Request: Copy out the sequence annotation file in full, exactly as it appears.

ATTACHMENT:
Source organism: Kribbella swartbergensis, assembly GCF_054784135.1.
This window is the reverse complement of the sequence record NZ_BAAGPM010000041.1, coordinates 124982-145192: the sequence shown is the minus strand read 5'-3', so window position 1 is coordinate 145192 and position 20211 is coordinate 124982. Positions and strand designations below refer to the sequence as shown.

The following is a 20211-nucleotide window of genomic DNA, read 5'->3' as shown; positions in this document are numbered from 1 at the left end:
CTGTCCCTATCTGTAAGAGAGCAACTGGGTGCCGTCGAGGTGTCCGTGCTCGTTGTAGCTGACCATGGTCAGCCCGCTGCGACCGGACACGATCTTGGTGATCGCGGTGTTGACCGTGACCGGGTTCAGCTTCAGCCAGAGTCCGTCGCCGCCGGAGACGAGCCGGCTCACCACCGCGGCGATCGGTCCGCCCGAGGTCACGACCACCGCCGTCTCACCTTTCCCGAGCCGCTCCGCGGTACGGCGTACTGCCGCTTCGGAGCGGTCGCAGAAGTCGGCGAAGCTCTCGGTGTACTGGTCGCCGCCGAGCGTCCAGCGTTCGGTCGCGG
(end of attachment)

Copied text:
Source organism: Kribbella swartbergensis, assembly GCF_054784135.1.
This window is the reverse complement of the sequence record NZ_BAAGPM010000041.1, coordinates 124982-145192: the sequence shown is the minus strand read 5'-3', so window position 1 is coordinate 145192 and position 20211 is coordinate 124982. Positions and strand designations below refer to the sequence as shown.

The following is a 20211-nucleotide window of genomic DNA, read 5'->3' as shown; positions in this document are numbered from 1 at the left end:
CTGTCCCTATCTGTAAGAGAGCAACTGGGTGCCGTCGAGGTGTCCGTGCTCGTTGTAGCTGACCATGGTCAGCCCGCTGCGACCGGACACGATCTTGGTGATCGCGGTGTTGACCGTGACCGGGTTCAGCTTCAGCCAGAGTCCGTCGCCGCCGGAGACGAGCCGGCTCACCACCGCGGCGATCGGTCCGCCCGAGGTCACGACCACCGCCGTCTCACCTTTCCCGAGCCGCTCCGCGGTACGGCGTACTGCCGCTTCGGAGCGGTCGCAGAAGTCGGCGAAGCTCTCGGTGTACTGGTCGCCGCCGAGCGTCCAGCGTTCGGTCGCGG